(1890 - 1955)
Paqua First Frogwoman Naha was active/lived in New Mexico, Arizona. Paqua Naha is known for Hopi-Tewa yellow ware pottery-frog hallmark.
Biography from Altermann Galleries and Auctioneers, IV
Paqua Naha of the Hopi/Tewa, whose first name means 'frog' in Spanish, is more commonly known as the Old Frog Woman. The matriarch of the famed Naha/Navasie family of potters, many of whom have adopted some variation of her frog hallmark, Naha was prolific from 1910-1955. Known for her challenging pottery shapes-particularly her low seed jars-Naha worked largely with yellowware pottery until late in life when she is credited with developing the white-slipped pottery her family continues making to this day.
Biography from Adobe Gallery
Naha's pieces are typically found in private collections because her pottery was created for the tourist market; however the Museum of Northern Arizona, Flagstaff, and the Heard Museum, Phoenix, do have a select few of her pieces in their permanent collections. Our offering in this auction is a classic example of her 'black and red on white' designs and carries Naha's signature frog hallmark with straight toes.
Hopi-Tewa Pottery: 500 Artist Biographies, American Indian Art Series, by Gregory Schaaf. Santa Fe, NM: CIAC Press, 1998. pp. 79-81.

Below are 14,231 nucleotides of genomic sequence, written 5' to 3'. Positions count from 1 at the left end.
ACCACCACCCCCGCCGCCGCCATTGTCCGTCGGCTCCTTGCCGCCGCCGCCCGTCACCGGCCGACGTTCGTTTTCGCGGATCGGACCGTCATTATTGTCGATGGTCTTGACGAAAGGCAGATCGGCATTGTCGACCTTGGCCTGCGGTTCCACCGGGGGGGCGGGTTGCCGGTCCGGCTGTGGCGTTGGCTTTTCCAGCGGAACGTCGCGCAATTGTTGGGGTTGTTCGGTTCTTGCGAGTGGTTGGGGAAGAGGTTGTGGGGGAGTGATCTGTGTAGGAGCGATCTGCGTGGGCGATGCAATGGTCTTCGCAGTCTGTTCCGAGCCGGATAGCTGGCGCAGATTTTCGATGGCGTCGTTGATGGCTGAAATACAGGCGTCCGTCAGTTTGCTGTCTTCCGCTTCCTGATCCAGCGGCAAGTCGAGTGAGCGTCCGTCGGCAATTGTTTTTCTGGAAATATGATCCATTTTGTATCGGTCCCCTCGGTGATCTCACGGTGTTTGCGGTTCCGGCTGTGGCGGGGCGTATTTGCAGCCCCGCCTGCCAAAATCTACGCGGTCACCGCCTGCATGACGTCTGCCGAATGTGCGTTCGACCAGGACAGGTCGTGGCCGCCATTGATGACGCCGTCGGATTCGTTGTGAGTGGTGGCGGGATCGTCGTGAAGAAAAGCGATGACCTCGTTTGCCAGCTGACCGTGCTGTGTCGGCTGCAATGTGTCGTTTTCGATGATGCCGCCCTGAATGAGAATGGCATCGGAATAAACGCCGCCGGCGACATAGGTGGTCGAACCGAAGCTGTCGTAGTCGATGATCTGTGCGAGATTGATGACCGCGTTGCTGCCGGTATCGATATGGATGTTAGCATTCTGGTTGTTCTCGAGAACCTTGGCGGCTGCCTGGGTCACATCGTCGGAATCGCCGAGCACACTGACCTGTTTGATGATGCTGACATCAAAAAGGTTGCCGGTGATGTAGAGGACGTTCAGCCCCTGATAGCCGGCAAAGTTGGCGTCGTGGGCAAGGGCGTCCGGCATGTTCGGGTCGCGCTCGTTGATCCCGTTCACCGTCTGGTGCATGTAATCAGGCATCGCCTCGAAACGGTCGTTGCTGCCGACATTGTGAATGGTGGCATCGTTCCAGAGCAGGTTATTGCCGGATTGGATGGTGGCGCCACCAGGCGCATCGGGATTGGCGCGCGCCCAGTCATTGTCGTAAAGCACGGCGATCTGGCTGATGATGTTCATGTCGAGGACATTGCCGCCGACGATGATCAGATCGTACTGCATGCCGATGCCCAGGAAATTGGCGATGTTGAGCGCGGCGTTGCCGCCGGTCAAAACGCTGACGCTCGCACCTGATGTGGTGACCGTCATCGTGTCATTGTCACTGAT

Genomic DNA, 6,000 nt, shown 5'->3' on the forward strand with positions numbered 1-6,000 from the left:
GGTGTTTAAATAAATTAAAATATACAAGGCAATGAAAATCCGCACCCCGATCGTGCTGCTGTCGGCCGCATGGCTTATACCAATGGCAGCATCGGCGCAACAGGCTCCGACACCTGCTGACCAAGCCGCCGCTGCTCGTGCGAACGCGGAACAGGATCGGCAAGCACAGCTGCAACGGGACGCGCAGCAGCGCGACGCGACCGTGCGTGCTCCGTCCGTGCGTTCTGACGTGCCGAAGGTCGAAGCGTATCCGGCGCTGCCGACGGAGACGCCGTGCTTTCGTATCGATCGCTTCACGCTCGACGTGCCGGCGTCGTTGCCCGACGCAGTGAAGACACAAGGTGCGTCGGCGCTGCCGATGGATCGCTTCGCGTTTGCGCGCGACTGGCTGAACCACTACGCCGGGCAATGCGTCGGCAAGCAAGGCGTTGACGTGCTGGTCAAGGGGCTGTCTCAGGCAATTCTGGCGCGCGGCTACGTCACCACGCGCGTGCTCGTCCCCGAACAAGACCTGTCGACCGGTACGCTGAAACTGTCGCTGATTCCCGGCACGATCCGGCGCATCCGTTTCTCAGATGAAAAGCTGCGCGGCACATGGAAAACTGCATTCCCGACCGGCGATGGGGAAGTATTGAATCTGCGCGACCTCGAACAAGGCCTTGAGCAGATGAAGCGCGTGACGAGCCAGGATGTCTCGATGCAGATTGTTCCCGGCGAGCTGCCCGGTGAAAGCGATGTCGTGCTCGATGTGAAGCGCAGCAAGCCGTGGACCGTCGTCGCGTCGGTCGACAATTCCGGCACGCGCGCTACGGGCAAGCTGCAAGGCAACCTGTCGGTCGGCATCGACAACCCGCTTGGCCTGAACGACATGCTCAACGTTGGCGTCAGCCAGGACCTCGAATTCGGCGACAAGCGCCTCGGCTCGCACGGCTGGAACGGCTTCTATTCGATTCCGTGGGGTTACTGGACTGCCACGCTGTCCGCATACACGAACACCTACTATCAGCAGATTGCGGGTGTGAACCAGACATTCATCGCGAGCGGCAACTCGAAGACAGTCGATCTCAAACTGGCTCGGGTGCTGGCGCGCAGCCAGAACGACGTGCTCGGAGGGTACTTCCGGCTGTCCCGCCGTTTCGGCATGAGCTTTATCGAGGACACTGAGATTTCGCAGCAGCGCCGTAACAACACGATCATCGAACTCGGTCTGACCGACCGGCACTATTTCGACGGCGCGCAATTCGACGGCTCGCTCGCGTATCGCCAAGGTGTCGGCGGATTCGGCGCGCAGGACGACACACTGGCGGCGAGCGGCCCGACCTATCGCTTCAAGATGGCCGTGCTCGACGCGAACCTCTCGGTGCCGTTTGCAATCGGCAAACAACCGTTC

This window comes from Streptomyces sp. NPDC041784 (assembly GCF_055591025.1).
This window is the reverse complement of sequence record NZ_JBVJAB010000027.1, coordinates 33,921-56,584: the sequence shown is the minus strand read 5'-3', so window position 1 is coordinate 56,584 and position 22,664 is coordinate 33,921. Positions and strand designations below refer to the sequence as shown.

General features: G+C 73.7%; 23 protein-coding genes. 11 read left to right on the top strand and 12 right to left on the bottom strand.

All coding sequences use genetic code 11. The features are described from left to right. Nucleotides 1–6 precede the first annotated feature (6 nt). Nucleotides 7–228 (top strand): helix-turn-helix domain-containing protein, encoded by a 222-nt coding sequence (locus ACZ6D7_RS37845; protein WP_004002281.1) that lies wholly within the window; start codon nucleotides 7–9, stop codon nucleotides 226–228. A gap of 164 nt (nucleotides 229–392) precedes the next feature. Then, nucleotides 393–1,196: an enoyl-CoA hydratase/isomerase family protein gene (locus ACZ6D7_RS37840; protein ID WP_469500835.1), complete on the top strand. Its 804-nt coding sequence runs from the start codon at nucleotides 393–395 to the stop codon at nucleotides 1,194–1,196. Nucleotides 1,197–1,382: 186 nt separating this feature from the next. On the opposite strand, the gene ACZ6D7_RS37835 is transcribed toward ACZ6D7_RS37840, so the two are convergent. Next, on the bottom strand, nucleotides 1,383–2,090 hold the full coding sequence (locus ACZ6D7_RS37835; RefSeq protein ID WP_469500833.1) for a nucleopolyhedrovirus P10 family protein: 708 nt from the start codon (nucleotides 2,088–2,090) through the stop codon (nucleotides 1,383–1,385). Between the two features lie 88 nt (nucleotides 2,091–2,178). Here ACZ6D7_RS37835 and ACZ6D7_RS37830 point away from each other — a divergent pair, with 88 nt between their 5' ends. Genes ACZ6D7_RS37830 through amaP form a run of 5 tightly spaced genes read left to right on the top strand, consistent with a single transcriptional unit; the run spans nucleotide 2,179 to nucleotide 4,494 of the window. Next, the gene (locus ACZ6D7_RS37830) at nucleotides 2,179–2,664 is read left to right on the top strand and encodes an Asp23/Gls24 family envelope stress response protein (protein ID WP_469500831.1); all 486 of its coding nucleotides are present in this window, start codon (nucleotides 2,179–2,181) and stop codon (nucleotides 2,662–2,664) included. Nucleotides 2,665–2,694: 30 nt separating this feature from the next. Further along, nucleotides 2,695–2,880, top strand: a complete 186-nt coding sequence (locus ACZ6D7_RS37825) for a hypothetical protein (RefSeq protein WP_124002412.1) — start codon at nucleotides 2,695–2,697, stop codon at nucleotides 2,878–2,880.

Southwestern Pottery: Anasazi to Zuni, by Allan Hayes and John Blom. Flagstaff, AZ: Northland Publishing, 1996. p. 72.
Adobe Gallery website www.adobegallery.com. Museum of Northern Arizona, Elaine Hughes, Curator of Fine Arts, 10/8/2008.
Paqua Naha was the original Frogwoman and the mother of Joy Navasie, the current Frogwoman. She was born around 1890 and passed away in 1955. Paqua, which means Frog, signed her pottery with a frog hallmark. Her hallmark is distinguishable from her daughters because she used straight-line feet and Joy uses webbed feet. She was an outstanding and well-respected potter throughout her entire productive life.
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Paqua, for most of her career, produced polychrome decorated wares on a yellow or cream slip. It was not until the last three years of her life that she developed the white ware that is so closely associated with the Frogwoman family of potters.
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